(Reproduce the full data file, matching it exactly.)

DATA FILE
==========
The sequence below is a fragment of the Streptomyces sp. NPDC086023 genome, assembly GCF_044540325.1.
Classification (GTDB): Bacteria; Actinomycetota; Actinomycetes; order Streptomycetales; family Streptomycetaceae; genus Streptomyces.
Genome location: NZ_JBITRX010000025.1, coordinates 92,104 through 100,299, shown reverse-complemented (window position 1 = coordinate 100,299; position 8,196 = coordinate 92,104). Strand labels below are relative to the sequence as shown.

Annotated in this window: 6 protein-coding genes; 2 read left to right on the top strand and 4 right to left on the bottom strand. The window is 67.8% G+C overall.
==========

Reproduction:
The sequence below is a fragment of the Streptomyces sp. NPDC086023 genome, assembly GCF_044540325.1.
Classification (GTDB): Bacteria; Actinomycetota; Actinomycetes; order Streptomycetales; family Streptomycetaceae; genus Streptomyces.
Genome location: NZ_JBITRX010000025.1, coordinates 92,104 through 100,299, shown reverse-complemented (window position 1 = coordinate 100,299; position 8,196 = coordinate 92,104). Strand labels below are relative to the sequence as shown.

Annotated in this window: 6 protein-coding genes; 2 read left to right on the top strand and 4 right to left on the bottom strand. The window is 67.8% G+C overall.